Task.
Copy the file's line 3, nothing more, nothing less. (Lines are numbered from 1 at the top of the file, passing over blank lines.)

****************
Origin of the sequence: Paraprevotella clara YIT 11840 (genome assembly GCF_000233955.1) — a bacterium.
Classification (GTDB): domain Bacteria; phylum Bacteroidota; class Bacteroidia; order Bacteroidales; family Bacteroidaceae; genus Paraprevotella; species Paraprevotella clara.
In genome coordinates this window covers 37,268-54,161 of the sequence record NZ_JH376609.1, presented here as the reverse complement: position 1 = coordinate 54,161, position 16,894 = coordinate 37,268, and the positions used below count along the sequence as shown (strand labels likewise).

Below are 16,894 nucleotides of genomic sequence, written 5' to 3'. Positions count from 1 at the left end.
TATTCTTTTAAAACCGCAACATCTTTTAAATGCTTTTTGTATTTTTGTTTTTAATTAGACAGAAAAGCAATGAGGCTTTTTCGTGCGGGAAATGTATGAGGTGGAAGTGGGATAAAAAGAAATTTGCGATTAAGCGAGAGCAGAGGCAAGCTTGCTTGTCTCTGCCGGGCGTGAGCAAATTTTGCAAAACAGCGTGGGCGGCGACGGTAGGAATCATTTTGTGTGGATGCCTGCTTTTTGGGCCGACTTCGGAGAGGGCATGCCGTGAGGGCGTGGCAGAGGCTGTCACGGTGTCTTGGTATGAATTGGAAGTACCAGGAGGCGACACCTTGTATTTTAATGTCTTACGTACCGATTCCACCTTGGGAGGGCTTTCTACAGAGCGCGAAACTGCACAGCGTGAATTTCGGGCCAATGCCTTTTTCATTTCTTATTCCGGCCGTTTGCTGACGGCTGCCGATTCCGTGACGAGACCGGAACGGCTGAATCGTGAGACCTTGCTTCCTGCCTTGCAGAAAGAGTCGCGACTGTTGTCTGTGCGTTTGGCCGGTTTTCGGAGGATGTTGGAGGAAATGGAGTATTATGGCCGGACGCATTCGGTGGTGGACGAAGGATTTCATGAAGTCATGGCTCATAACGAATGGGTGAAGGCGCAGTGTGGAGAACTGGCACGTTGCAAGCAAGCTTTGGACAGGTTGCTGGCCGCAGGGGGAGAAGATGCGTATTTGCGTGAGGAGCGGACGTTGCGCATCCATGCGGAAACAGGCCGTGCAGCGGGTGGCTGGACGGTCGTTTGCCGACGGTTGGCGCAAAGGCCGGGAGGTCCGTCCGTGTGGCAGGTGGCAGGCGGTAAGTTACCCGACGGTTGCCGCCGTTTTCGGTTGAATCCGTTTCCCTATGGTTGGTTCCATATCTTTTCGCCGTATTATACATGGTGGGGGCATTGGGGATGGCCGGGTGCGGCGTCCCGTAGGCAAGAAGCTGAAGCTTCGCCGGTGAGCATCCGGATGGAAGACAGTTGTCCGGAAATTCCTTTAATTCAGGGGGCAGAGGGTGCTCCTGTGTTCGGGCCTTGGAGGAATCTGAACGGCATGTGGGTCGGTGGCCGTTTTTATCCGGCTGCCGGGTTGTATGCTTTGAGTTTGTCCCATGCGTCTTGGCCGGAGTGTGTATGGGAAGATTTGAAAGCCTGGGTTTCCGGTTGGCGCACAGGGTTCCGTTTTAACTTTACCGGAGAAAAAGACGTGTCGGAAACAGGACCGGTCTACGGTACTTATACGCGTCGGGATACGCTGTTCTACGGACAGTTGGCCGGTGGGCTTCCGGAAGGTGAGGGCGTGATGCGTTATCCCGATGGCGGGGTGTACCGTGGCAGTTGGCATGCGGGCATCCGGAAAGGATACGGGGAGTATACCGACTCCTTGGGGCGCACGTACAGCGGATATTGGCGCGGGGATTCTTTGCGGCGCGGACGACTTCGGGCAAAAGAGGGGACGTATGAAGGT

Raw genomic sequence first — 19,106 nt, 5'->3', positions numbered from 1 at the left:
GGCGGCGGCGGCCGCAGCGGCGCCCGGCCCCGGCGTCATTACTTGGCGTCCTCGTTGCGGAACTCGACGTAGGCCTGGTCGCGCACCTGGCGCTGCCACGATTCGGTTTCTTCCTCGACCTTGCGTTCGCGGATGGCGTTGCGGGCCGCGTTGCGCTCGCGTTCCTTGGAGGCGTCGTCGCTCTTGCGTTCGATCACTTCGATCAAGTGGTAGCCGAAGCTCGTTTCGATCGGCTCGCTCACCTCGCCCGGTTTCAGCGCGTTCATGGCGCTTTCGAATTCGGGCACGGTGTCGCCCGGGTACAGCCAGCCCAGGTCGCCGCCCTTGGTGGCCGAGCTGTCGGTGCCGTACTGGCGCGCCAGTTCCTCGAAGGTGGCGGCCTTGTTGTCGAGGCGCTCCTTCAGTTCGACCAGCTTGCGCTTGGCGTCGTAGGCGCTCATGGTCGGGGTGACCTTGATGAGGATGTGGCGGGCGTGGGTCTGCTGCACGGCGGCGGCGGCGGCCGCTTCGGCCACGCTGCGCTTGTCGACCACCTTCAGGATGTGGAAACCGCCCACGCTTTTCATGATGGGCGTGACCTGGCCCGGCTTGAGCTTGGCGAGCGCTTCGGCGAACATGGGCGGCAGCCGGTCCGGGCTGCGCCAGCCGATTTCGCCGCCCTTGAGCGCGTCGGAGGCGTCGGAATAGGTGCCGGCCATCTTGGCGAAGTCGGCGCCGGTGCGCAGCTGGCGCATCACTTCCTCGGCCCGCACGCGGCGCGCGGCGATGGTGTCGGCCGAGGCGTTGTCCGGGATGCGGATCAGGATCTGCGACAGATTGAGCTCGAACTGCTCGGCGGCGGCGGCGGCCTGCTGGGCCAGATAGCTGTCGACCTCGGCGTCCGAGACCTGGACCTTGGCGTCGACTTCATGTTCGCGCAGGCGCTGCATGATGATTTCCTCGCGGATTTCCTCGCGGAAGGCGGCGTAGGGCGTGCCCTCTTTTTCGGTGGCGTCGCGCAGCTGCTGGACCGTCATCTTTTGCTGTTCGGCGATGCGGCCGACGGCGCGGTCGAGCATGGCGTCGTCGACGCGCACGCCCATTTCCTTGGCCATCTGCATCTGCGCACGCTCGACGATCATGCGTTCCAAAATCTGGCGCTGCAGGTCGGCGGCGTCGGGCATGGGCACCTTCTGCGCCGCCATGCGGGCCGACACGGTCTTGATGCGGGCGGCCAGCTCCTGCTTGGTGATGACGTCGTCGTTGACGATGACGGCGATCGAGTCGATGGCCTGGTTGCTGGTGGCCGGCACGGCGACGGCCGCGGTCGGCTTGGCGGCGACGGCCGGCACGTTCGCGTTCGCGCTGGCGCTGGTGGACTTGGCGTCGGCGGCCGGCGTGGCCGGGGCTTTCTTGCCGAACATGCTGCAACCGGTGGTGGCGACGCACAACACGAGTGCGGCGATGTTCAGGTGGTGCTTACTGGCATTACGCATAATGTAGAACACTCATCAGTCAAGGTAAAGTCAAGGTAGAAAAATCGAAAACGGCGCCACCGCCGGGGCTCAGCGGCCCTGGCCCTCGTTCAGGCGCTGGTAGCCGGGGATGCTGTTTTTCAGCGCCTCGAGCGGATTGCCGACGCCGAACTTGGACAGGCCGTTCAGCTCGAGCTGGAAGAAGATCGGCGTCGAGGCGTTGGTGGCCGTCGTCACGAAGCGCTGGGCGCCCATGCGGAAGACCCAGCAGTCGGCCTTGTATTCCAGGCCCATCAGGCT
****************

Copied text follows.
In genome coordinates this window covers 37,268-54,161 of the sequence record NZ_JH376609.1, presented here as the reverse complement: position 1 = coordinate 54,161, position 16,894 = coordinate 37,268, and the positions used below count along the sequence as shown (strand labels likewise).